First-Year Seminar Sows Fall Harvest

By Purnell T. Cropper | September 16, 2011

Editor’s note: The following was written collaboratively by students in the We Are What We Eat first-year seminar using

While classes at Arcadia University just started a couple weeks ago, the freshman seminar, We Are What We Eat, dug right into their information. One damp Friday morning began with cloudy skies and a handful of sleepy college students, whom after wandering around trying to find an elusive garden, not even on the map, came to a rectangular plot of grown vegetables and herbs. While plants like basil and squash were already growing in the garden, the students made room to grow more. Everyone saw green foliage; touched crumbling dirt, smelled the earthy tone of the secret garden. While weeding, the class ran into different bugs and insects that drove some people crazy. The next week, after conquering our unruly garden, we started to plant seeds. Spinach, arugula, chard and radishes were planted and are now being taking care of by the students. Measurements were calculated, seeds counted, and holes were dug by hand. For many, this was a new whole new experience, and they were heading into uncharted territory. How are they expected to take care of a whole garden by themselves when they have had no farming experience before? Beginning anything can be boring since there isn’t any immediate progress, but that’s the creation towards a buildup of feeling accomplishment.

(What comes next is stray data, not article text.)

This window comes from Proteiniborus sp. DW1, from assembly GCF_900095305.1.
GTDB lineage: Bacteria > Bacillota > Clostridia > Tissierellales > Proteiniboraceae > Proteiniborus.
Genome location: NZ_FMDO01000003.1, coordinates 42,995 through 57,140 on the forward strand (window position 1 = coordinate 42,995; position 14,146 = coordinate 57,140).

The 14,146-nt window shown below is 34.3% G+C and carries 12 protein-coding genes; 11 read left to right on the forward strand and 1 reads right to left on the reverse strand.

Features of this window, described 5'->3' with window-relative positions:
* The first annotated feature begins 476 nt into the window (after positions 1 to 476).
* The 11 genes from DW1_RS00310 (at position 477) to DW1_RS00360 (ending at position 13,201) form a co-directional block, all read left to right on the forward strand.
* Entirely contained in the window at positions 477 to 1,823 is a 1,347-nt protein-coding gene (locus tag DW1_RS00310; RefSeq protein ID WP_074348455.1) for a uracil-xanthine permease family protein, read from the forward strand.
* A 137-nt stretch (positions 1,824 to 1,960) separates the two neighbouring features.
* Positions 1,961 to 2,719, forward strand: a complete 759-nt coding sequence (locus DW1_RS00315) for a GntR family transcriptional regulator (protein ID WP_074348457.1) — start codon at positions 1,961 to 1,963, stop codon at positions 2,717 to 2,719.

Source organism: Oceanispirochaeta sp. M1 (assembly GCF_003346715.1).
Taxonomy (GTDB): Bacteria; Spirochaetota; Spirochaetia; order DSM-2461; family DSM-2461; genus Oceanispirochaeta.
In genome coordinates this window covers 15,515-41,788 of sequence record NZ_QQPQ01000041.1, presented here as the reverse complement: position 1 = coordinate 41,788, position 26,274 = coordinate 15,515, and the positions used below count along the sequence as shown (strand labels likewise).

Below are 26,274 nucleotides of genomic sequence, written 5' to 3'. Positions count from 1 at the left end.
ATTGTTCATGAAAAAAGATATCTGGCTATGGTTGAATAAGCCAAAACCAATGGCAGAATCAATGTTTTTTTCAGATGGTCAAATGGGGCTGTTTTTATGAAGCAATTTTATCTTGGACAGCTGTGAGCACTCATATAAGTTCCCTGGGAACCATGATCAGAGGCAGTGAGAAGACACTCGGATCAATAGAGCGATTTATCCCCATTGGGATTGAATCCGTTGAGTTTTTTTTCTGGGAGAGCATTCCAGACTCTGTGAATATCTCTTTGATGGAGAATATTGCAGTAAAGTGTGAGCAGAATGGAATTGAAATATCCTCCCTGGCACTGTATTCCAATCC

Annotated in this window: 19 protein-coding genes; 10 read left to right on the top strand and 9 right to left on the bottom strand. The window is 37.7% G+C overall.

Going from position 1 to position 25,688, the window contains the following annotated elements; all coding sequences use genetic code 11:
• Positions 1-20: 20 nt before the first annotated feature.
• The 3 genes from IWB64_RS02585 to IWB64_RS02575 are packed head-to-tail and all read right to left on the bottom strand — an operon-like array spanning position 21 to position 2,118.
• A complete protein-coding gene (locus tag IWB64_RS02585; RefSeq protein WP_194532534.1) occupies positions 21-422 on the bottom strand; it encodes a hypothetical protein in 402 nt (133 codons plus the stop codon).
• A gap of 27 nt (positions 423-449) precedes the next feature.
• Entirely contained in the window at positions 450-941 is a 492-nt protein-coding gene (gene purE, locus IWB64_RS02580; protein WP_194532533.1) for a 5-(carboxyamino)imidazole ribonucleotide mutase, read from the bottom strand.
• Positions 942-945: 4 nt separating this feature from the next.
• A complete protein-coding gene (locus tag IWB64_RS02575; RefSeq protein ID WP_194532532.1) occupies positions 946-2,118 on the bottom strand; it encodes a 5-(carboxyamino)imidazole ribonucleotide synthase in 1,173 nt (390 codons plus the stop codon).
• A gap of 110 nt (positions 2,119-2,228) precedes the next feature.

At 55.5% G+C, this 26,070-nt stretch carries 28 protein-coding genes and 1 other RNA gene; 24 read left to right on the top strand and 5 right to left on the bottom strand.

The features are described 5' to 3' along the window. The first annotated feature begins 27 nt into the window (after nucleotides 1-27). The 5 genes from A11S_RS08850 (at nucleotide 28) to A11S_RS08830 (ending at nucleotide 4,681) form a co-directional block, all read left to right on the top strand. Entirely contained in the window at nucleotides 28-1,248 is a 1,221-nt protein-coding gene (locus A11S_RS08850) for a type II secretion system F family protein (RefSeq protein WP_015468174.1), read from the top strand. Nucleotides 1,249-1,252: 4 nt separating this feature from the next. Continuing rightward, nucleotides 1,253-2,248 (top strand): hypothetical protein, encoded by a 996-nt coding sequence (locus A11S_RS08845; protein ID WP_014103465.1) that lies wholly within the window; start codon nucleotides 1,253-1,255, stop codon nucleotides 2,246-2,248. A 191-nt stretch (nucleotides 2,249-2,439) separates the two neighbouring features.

Remember that old saying “Patience is a virtue?” Well you will definitely need it planting seeds because it can take a long time to grow and you have to nurture it. Every week we have to water them, and maybe by then end of the month or another week into it, the plant will be fully grown and ready to eat. A long wait, yes it may be, but you will get a vegetable that is fresh, free, and can use some of the seeds again to plant even more spinach. I know it sounds nasty getting into the dirt, encountering creepy crawlers, and getting impatient, but I guarantee that you will enjoy your food. I strongly encourage you to get dirty and get healthy.